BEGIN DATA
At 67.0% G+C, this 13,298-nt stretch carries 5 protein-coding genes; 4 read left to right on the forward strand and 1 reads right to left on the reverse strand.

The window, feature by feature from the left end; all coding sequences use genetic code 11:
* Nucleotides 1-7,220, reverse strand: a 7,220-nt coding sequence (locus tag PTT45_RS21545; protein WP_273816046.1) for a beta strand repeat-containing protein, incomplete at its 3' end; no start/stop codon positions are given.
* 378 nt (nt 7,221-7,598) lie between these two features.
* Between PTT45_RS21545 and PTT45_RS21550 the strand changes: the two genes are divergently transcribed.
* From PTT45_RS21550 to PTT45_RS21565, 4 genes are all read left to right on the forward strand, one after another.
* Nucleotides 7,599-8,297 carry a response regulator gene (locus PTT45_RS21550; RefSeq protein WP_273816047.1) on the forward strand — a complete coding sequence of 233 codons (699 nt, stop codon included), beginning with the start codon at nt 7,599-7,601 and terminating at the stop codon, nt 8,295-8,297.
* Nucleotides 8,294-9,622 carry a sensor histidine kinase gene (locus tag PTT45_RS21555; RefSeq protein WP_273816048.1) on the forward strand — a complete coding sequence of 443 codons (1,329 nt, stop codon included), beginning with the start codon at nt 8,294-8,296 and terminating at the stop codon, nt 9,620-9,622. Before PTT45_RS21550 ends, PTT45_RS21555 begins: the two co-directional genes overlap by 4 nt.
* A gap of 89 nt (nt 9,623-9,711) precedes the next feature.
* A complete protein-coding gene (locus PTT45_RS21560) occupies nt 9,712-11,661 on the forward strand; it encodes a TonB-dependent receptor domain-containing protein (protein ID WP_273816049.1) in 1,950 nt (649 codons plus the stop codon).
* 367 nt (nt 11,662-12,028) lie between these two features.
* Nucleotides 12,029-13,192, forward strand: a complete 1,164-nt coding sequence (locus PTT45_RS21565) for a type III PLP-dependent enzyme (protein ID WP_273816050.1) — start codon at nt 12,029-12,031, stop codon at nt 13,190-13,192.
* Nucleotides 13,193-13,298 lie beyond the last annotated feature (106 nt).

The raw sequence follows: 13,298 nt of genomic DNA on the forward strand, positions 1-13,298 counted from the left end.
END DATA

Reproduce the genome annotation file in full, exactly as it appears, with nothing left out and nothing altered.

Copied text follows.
At 67.0% G+C, this 13,298-nt stretch carries 5 protein-coding genes; 4 read left to right on the forward strand and 1 reads right to left on the reverse strand.

The window, feature by feature from the left end; all coding sequences use genetic code 11:
* Nucleotides 1-7,220, reverse strand: a 7,220-nt coding sequence (locus tag PTT45_RS21545; protein WP_273816046.1) for a beta strand repeat-containing protein, incomplete at its 3' end; no start/stop codon positions are given.
* 378 nt (nt 7,221-7,598) lie between these two features.
* Between PTT45_RS21545 and PTT45_RS21550 the strand changes: the two genes are divergently transcribed.
* From PTT45_RS21550 to PTT45_RS21565, 4 genes are all read left to right on the forward strand, one after another.
* Nucleotides 7,599-8,297 carry a response regulator gene (locus PTT45_RS21550; RefSeq protein WP_273816047.1) on the forward strand — a complete coding sequence of 233 codons (699 nt, stop codon included), beginning with the start codon at nt 7,599-7,601 and terminating at the stop codon, nt 8,295-8,297.
* Nucleotides 8,294-9,622 carry a sensor histidine kinase gene (locus tag PTT45_RS21555; RefSeq protein WP_273816048.1) on the forward strand — a complete coding sequence of 443 codons (1,329 nt, stop codon included), beginning with the start codon at nt 8,294-8,296 and terminating at the stop codon, nt 9,620-9,622. Before PTT45_RS21550 ends, PTT45_RS21555 begins: the two co-directional genes overlap by 4 nt.
* A gap of 89 nt (nt 9,623-9,711) precedes the next feature.
* A complete protein-coding gene (locus PTT45_RS21560) occupies nt 9,712-11,661 on the forward strand; it encodes a TonB-dependent receptor domain-containing protein (protein ID WP_273816049.1) in 1,950 nt (649 codons plus the stop codon).
* 367 nt (nt 11,662-12,028) lie between these two features.
* Nucleotides 12,029-13,192, forward strand: a complete 1,164-nt coding sequence (locus PTT45_RS21565) for a type III PLP-dependent enzyme (protein ID WP_273816050.1) — start codon at nt 12,029-12,031, stop codon at nt 13,190-13,192.
* Nucleotides 13,193-13,298 lie beyond the last annotated feature (106 nt).

The raw sequence follows: 13,298 nt of genomic DNA on the forward strand, positions 1-13,298 counted from the left end.